Security-Protocols Details OS X Denial of Service Threat

Discussion in ' News Discussion' started by MacBytes, Dec 22, 2005.

  1. yellow Moderator emeritus


    Oct 21, 2003
    Portland, OR
    Yep. Certainly "works" as advertised. Why is TextEdit rendering HTML though?
  2. greatdevourer macrumors 68000

    Aug 5, 2005
    I've never quite figured this out and it pisses me off. It meant that I had to write my own text editor if I wanted to continue work without using DreamWeaver (which I do a lot - I can't figure out frames in DW)
  3. yellow Moderator emeritus


    Oct 21, 2003
    Portland, OR
    DW might as well be brain surgery for me.. I get all glossy eyed just thinking about it.
  4. svenr macrumors regular

    May 6, 2003
    That is annoying, but there's an easier way around.

    Menu TextEdit->Preferences
    click on "Open and Save" tab
    check "Ignore rich text comments in HTML files"

    Certainly easier than writing your own editor! :)
  5. tocoolcjs macrumors newbie

    May 19, 2004
    There are many free solutions
    a) on the devloper cd of your OS.
    b) [my favorite] from the BBedit guys
    c) many more on macupdate and versiontracker
  6. Essefgy macrumors member

    Dec 3, 2003
    My hero!
  7. ahunter3 macrumors 6502

    Oct 15, 2003
    OK, educate me here — I thought "denial of service vulnerabilities" referred to vulnerabilities on the server side, e.g., swamping a vulnerable server OS or process with requests, seeks, queries, etc, that in some fashion it cannot handle, so as to shut the site or service down...?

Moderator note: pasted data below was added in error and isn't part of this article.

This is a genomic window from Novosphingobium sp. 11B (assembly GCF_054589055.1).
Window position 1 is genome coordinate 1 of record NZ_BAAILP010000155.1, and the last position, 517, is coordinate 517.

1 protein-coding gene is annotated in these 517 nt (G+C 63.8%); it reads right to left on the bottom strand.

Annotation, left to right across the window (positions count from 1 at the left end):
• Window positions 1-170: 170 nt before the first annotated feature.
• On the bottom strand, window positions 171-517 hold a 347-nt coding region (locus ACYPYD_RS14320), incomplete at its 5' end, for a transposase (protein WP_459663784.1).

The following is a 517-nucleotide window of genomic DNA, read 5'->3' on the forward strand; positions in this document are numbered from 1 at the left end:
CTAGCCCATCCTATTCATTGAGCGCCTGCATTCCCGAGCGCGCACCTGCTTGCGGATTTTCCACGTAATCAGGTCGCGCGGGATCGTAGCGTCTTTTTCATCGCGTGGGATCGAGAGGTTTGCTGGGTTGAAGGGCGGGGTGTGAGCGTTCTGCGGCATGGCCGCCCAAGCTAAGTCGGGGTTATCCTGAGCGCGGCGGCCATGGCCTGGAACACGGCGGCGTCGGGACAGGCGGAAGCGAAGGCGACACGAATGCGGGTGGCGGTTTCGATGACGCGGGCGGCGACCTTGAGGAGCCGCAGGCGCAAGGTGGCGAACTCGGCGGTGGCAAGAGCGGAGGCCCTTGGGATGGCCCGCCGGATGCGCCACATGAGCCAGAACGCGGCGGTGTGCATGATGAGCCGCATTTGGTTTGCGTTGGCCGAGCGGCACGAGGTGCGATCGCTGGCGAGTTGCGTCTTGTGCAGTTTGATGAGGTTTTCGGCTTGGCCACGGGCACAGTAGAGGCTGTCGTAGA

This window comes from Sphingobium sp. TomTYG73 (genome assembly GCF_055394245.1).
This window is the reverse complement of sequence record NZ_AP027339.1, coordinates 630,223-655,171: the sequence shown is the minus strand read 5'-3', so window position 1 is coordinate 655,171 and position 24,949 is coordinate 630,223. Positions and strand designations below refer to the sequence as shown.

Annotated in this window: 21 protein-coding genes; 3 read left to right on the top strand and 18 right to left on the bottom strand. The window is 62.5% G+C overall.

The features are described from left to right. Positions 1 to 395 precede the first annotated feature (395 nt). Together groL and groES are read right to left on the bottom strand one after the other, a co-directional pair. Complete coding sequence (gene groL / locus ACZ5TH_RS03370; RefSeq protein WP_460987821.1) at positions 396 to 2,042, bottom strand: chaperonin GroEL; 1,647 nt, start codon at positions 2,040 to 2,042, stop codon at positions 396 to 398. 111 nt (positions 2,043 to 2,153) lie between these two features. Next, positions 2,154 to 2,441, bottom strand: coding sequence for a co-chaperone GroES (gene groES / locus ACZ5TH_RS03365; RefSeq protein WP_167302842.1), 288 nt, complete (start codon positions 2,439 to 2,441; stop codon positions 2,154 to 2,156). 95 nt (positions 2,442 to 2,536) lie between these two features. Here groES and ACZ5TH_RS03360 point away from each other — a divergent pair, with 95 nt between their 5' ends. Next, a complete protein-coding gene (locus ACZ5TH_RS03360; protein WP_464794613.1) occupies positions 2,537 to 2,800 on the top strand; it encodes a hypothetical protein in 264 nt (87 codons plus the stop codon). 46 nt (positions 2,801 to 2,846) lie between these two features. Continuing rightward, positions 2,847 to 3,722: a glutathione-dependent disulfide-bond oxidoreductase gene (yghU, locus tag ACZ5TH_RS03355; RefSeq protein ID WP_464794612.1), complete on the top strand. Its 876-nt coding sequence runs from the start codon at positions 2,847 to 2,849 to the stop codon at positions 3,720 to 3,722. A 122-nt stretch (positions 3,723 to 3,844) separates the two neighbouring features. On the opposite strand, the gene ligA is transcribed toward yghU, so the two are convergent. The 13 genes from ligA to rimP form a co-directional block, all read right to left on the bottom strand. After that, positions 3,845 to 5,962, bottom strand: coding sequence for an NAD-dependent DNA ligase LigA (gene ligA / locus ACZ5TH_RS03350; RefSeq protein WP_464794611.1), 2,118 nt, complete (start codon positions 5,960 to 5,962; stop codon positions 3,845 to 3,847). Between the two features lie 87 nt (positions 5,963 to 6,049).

In light of that (mis?)understanding, I fail to see how a string of khtml code that crashes your browser would constitute a "denial of service". It's just a buggy browser.

    The Search function on this very website crashes Shiira 0.9.3 and/or Safari 1.2.4 running under 10.3.8 every time I click into the search-by-username and type a character there. (At least one other vBulletin-powered site has the same effect). That doesn't mean is mounting a denial-of-service attack against me, it means I've got a buggy browser or a sw conflict of some sort that makes my browser vulnerable to this code. Not only is it presumably not malicious in this case, I can't see how such a vulnerability could be maliciously exploited in any effective manner. (So you put the browser-killer code into a website's header or something. Unless you were a company that makes a competing browser, what do you gain by crashing some small percent of folks' browser sw? Not to mention TextEdit...)

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